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User comments for Paris
(Meaning / History Only)
I'm not sure if this will help but ancient Greek texts use the name Paris and Alexander interchangeably. Professors I've run into have said they mean the same thing. At any-rate, it's something interesting to look into.
Appropriately, "Paris" means 'to take' in Greek. And it would be best you knew something of the language before submitting worthless misinformation. And that those "professors" would best get re-educated, instead of "educating" the likes of you with what isn't and what never was.
― Anonymous User
Maybe "Anonymous User" should contribue some ACTUAL information instead of berating somebody else for doing so. Your snide comments are extremely "worthless" here. What are YOUR sources? What education do YOU have? Do you hold a PhD, like a professor? Seriously, grow up. Me thinks you may be named "Paris," which would explain the attitude and pompousness.
Exactly _how_ do Paris and Alexander mean the same thing? It's true that Paris of Troy was also known by the name of Alexandros, but that doesn't mean the names can generally be used interchangeably. As far as I know, Paris comes from a word that means 'bag' or 'pouch', and Alexandros means 'defenders of men', which isn't the same by far.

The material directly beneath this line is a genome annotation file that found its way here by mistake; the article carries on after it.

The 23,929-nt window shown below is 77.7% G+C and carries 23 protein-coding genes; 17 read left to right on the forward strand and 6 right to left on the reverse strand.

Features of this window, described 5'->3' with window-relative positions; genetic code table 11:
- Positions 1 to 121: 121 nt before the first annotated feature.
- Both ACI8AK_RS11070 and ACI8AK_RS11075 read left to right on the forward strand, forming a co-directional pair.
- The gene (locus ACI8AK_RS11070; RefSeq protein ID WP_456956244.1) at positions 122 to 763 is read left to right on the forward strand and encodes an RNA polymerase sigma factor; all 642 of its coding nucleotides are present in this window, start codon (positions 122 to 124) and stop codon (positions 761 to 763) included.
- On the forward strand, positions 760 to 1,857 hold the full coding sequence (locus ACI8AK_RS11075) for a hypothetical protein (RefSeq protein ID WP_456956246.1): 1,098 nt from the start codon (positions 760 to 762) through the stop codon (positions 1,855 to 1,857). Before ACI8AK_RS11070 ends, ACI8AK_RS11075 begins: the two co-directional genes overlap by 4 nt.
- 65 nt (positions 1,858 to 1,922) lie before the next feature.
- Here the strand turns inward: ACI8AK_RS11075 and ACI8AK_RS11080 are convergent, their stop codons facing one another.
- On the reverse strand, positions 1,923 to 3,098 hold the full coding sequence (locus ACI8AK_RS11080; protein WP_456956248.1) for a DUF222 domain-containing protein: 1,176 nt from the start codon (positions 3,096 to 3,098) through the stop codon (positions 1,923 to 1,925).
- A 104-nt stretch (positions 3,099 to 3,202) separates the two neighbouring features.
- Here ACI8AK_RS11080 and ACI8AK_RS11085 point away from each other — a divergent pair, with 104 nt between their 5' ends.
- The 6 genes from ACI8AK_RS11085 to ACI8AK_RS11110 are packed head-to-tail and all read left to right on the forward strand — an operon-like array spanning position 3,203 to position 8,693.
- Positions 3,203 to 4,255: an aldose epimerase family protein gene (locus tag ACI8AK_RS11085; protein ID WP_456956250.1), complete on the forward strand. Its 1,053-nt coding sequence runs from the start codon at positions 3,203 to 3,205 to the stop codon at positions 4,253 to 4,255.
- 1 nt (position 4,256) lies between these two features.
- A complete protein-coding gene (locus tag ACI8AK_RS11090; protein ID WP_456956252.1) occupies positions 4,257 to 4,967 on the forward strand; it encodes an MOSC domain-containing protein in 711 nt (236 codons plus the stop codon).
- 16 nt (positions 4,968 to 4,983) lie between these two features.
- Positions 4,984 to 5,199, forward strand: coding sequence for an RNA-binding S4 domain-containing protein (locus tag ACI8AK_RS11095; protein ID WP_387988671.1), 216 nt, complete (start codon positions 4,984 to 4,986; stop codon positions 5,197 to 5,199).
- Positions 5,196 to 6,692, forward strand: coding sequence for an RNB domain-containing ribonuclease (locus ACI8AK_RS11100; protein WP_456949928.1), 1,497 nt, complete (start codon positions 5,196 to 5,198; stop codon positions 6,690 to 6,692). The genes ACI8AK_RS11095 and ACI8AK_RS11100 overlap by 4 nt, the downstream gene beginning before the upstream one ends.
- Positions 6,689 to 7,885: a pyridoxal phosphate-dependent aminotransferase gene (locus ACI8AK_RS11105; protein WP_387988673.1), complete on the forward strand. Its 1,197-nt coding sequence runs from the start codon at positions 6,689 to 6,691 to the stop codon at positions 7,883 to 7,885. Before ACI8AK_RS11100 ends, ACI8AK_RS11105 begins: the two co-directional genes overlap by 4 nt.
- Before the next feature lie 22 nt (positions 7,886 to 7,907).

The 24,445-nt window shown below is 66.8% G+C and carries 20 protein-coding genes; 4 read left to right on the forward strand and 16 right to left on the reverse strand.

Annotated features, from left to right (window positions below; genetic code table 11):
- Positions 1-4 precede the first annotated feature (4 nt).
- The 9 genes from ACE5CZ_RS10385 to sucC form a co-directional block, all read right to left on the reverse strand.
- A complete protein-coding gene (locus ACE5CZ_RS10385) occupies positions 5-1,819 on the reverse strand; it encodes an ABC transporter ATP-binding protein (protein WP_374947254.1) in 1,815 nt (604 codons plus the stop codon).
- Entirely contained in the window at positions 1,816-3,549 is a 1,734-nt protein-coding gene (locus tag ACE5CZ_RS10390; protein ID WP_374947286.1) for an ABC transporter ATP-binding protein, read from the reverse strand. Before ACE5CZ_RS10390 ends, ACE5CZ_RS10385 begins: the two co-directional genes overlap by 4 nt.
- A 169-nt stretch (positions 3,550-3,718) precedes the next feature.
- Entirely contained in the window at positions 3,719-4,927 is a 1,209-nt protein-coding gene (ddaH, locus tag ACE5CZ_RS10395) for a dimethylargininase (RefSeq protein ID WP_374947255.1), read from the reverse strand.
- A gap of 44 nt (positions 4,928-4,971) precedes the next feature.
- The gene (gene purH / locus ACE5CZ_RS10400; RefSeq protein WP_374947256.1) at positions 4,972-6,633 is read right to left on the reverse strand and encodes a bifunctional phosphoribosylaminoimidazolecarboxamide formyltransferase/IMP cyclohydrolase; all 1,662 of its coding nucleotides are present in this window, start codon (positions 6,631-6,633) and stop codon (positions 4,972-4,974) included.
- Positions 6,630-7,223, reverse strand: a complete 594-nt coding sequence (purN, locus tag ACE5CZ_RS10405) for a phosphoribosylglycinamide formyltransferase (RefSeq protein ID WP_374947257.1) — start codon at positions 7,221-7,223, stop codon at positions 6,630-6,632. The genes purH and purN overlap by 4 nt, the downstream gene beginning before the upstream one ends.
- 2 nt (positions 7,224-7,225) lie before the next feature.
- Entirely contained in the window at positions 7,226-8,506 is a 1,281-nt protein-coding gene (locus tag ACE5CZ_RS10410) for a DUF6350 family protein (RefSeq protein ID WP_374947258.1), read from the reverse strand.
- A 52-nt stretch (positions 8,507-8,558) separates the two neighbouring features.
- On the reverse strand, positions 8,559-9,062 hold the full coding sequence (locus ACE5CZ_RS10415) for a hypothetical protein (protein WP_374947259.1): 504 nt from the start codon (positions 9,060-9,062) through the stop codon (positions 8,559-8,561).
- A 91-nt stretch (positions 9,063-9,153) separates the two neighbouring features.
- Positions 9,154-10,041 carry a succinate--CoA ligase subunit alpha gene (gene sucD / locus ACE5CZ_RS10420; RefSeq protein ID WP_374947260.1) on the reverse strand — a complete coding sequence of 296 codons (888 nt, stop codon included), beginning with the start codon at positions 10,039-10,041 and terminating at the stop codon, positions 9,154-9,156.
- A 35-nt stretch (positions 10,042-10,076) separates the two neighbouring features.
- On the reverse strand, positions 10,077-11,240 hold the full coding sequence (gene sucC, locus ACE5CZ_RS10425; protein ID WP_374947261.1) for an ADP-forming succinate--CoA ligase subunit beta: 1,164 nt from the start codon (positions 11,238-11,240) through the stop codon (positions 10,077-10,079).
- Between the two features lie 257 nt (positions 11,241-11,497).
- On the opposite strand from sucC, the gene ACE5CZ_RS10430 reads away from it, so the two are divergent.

In Greek, Paris can also be a nickname for Paraskevas (masculine form of Paraskevi).
I’m convinced that Paris’ Greek name, Alexandros (“defending men”), gives us a clue as to the meaning of his name. Paris is most likely Hellenized Luwian and is thought to be related to the attested Hittite name Pari-zitis. Both languages are in the Anatolian language family. We have little knowledge of Luwian due to limited records, but etymologists know for certain that “zitis” means “man, ” “husband” or “person” in that language. I can’t find the meaning of the Hittite “pari” or any similar words in Luwian, but the Hittite “pa-aḫ-sa” (“to protect, guard, defend”) could be related. I also can’t find any sources that show how to conjugate this verb, but a sentence containing the word “pa-ra-a”, found in a Hittite record called MST 75/44, has been translated by Henry A Hoffer as “Be on the lookout for it.” This proves that some conjugations add “r” and drop “s.”.
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